To refer to this article use this url: http://contributionstozoology.nl/vol77/nr01/a02


Contributions to Zoology, 77 (1) – 2008

Ancient DNA analysis indicates the first English lions originated from North Africa

Ross Barnett1, Nobuyuki Yamaguchi2, Beth Shapiro1, Richard Sabin3

1.  Henry Wellcome Ancient Biomolecules Centre, University of Oxford, South Parks Road, Oxford, OX1 3PS UK

2.  (corresponding author) Wildlife Conservation Research Unit, University of Oxford, Tubney House, Abingdon Road, Tubney, Abingdon, OX13 5QL UK, nobuyuki.yamaguchi@zoo.ox.ac.uk; present address: Department of Biological Sciences, University of Qatar, P.O. Box 2713, Doha , Qataryamaguchi@qu.edu.qa

3.  Department of Zoology, Natural History Museum, Cromwell Road, London, SW7 5BD UK

Keywords: Panthera leo, Barbary lion, medieval, Royal Menagerie, Tower of London

Abstract


The Royal Menagerie of England was established at the Tower of London in the 13th Century and served as a home of exotic animals until it was closed on behalf of the Duke of Wellington in 1835. Two well-preserved lion skulls recovered from the moat of the Tower of London were recently radiocarbon-dated to AD 1280-1385 and AD 1420-1480, making them the earliest confirmed lion remains in the British Isles since the extinction of the Pleistocene cave lion. Using ancient DNA techniques and cranio-morphometric analysis, we identify the source of these first English lions to lie in North Africa, where no natural lion population remains today.

Introduction


The lion Panthera leo (Linnaeus, 1758) is a charismatic large cat that has been imported into Europe since early historic times. Lions were amongst the many exotic animals that were imported to Rome during the early Imperial Period for the gladiatorial games, although towards the end of the Roman Empire the increased scarcity of these animals in the wild forced combat shows to be largely replaced by exhibitions (Baratay and Hardouin-Fugier, 2002). Exotic wild animals do not appear to have been kept regularly in western Europe until the 13th century, when they were rediscovered through Western contact with the Byzantine and Muslim worlds (Baratay and Hardouin-Fugier, 2002). In England, the Royal Menagerie was established in 12th-13th centuries in Wood-stock near Oxford, and slightly later was relocated to the Tower of London, where the first residents were three leopards sent to Henry III by the Holy Roman Emperor Frederick II in 1235 (Hahn, 2003).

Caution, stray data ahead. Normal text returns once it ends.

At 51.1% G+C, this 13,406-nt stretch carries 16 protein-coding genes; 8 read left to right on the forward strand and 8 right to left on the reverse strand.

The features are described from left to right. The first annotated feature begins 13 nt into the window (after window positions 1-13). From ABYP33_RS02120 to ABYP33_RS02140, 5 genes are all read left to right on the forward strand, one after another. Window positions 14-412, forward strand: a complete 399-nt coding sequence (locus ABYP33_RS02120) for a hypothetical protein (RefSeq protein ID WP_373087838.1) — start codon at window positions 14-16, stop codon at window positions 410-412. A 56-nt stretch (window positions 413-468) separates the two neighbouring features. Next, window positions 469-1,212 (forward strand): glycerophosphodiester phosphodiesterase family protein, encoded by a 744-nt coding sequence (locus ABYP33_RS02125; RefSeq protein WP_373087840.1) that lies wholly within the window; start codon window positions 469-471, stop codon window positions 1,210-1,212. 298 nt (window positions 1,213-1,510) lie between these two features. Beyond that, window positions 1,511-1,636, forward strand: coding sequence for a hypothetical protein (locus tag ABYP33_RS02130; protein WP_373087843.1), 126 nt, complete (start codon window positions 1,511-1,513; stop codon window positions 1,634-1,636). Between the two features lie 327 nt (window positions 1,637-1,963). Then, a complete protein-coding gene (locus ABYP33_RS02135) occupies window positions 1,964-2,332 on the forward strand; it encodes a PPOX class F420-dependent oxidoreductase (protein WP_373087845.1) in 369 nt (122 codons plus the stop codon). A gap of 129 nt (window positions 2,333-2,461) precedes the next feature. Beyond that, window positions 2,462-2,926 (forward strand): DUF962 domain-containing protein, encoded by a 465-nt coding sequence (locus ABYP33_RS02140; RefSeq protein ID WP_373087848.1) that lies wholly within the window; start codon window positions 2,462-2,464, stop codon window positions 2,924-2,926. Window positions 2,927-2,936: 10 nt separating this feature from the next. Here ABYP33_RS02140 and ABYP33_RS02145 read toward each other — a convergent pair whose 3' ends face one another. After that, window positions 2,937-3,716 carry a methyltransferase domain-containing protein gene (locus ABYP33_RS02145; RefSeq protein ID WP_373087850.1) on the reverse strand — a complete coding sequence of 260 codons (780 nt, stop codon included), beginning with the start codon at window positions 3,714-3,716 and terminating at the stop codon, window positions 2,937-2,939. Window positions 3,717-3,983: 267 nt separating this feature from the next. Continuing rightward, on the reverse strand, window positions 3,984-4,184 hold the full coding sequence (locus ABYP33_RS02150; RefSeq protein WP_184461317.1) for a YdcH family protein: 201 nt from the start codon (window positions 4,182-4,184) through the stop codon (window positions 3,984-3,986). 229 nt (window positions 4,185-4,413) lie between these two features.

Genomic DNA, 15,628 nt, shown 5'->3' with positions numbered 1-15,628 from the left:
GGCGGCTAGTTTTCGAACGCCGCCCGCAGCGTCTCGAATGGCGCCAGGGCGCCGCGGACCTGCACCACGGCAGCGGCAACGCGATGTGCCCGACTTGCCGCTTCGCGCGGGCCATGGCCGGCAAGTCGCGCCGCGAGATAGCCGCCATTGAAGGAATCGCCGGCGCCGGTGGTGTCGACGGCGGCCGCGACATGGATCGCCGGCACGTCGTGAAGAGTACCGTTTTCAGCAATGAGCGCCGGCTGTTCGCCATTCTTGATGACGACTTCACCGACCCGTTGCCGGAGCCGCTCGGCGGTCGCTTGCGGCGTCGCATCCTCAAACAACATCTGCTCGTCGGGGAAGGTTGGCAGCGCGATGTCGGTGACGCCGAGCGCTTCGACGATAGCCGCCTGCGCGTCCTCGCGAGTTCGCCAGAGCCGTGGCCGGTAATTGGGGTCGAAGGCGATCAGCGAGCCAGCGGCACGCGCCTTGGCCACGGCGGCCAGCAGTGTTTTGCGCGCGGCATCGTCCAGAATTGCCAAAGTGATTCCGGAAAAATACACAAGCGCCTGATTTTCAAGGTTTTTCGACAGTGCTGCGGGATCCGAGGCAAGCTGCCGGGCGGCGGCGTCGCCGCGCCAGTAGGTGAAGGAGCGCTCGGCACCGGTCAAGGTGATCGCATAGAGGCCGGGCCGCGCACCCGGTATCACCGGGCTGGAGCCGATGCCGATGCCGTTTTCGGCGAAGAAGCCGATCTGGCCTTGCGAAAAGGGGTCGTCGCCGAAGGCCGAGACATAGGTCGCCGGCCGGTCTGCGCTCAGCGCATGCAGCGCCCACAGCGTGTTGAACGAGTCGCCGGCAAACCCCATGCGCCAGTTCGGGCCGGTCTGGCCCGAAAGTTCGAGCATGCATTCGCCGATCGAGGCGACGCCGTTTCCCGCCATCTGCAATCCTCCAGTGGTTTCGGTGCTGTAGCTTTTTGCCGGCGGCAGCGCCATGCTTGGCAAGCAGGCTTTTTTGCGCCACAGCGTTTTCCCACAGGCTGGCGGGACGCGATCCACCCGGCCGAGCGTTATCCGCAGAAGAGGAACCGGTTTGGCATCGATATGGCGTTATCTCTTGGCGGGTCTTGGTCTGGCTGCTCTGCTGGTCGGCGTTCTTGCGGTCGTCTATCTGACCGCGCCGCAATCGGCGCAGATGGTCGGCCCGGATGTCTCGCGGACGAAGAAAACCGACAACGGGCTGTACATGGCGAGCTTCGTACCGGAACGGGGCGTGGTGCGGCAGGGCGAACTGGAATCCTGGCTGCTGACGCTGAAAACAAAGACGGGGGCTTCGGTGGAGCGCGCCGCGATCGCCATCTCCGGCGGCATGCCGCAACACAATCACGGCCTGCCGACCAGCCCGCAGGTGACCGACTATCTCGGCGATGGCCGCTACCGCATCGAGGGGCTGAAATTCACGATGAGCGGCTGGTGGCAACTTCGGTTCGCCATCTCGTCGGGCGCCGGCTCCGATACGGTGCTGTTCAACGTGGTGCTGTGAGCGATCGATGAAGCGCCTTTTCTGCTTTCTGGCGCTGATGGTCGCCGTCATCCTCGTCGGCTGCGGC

Although the Royal Menagerie and its animals are known from documentary records, few physical remains survive (O’Regan et al., 2005). Amongst the rare exceptions are two lion skulls that were recovered from the moat of the Tower of London during excavations in 1936-1937. These skulls were recently radiocarbon-dated to AD1280-1385 and AD1420-1480, making them the earliest confirmed lion remains in the British Isles since the extinction of the Pleistocene cave lion (P. l. spelaea) (O’Regan et al., 2005). The discovery of these first English lions attracted significant media attention (BBC, 2005). However, the geographical origin of these animals has not yet been investigated. Such knowledge would provide novel insights not only into the history of the Royal Menagerie, but also into patterns of animal trafficking during the Medieval period. Direct animal trade between Europe and sub-Saharan Africa was not well developed until the 18th century (Anonymus, 1876). Therefore, it may be reasonable to presume that the Tower lions were unlikely to have originated from sub-Saharan regions. Nevertheless, there is an undeniable possibility that sub-Saharan lions reached Europe as they could have reached shipping ports in North Africa and the Middle East through trans-Saharan trade routes that were well established by the early Medieval period (Yamaguchi, 2000b). Apart from a tiny population in northwest India, lions had been practically exterminated outside sub-Saharan Africa by the turn of the 20th century (Yamaguchi and Haddane, 2002; Patterson, 2004). In this context, if the foregoing first hypothesis turned out to be the case, the Tower lion skulls would possess significant value for the history of the lion, as well as the history of Medieval England.

Recent advances in ancient DNA (aDNA) techniques (e.g. Shapiro et al., 2004), in association with the available data concerning genetic profiles of the lion across its natural range (Dubach et al., 2005; Barnett et al., 2006a, 2006b) have made it possible to identify the origins of unprovenanced lion specimens, such as the Tower lions (Barnett et al., 2007).